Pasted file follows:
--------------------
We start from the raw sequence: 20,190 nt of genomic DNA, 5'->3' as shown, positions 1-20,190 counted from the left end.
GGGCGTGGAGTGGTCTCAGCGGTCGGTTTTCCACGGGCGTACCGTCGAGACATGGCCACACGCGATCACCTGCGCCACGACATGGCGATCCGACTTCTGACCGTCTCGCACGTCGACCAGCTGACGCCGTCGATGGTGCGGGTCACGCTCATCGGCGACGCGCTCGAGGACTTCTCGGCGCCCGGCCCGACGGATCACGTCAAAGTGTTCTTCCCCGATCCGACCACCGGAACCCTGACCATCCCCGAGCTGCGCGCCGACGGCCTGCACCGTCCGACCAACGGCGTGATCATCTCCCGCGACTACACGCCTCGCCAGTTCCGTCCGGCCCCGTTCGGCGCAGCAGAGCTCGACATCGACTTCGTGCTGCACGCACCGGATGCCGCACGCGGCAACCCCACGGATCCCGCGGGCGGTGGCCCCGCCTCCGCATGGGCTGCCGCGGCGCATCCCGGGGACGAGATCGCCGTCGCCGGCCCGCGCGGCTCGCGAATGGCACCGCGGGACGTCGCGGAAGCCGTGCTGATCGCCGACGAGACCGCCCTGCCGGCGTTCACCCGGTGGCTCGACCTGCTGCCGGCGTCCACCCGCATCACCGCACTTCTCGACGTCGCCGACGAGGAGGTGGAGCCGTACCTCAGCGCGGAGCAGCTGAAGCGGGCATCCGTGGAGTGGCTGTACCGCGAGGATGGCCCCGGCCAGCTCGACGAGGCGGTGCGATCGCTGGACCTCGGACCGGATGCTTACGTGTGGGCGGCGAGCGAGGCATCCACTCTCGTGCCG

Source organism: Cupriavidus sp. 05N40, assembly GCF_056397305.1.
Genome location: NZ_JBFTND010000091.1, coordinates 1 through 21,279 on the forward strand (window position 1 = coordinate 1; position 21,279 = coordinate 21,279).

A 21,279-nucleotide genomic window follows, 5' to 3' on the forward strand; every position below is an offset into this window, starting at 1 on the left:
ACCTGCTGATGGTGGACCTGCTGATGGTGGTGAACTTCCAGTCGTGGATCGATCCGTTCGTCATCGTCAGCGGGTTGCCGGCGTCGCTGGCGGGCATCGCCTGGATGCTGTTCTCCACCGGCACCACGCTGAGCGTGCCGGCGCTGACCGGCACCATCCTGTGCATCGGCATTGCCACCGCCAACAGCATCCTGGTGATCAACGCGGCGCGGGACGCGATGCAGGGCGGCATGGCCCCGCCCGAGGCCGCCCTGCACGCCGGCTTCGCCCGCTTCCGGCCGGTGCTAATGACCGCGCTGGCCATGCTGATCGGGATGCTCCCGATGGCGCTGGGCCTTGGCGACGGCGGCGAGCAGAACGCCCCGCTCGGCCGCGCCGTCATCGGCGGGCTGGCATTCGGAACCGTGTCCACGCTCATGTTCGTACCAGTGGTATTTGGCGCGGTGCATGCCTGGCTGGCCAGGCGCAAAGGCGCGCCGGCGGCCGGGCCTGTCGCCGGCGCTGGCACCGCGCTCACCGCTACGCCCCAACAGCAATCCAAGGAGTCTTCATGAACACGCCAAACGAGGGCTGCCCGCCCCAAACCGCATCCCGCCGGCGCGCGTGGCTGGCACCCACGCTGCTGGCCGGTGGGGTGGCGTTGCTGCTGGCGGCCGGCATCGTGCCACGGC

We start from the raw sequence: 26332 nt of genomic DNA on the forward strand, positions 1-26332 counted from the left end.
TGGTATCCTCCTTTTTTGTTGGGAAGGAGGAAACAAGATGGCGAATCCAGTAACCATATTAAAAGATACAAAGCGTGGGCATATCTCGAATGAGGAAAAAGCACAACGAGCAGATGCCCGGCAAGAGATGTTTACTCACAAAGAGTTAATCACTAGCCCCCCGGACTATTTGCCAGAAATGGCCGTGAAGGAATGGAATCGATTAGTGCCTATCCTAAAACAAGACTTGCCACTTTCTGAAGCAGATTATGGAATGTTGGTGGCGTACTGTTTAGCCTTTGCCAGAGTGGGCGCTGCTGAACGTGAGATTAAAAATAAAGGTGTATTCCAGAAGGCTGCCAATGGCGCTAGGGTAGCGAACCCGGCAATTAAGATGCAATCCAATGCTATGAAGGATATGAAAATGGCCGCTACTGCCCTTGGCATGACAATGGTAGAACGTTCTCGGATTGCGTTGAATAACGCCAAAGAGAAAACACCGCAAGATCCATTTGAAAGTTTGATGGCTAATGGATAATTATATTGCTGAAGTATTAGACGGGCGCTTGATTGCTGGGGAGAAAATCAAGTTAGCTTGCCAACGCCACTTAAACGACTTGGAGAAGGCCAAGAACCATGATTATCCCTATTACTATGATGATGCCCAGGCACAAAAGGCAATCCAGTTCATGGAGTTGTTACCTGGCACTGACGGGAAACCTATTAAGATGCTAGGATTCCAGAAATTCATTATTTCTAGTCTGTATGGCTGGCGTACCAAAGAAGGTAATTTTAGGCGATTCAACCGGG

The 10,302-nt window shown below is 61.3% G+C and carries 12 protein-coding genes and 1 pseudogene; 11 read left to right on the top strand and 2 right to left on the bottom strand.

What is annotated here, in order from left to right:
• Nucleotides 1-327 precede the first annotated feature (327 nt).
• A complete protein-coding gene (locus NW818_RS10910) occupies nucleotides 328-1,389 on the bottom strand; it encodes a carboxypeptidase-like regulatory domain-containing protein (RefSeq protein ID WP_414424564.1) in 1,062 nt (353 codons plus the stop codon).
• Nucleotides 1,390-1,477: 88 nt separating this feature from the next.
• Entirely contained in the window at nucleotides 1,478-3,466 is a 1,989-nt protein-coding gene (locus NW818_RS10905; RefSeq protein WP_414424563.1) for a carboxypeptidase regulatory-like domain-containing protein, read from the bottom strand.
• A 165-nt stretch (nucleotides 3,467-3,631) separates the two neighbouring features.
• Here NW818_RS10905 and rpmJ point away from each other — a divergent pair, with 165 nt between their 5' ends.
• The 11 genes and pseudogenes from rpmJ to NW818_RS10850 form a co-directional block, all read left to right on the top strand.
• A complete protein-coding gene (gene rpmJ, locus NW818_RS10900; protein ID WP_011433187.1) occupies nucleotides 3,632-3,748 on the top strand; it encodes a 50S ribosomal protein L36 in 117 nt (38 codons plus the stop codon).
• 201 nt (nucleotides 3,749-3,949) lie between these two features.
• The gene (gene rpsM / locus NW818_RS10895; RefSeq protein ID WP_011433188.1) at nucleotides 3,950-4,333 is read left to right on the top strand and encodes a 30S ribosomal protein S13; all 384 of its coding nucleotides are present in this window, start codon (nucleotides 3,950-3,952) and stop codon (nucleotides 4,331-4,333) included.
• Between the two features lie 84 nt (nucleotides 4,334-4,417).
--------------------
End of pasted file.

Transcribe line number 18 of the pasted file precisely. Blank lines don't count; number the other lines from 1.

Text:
• A complete protein-coding gene (gene rpmJ, locus NW818_RS10900; protein ID WP_011433187.1) occupies nucleotides 3,632-3,748 on the top strand; it encodes a 50S ribosomal protein L36 in 117 nt (38 codons plus the stop codon).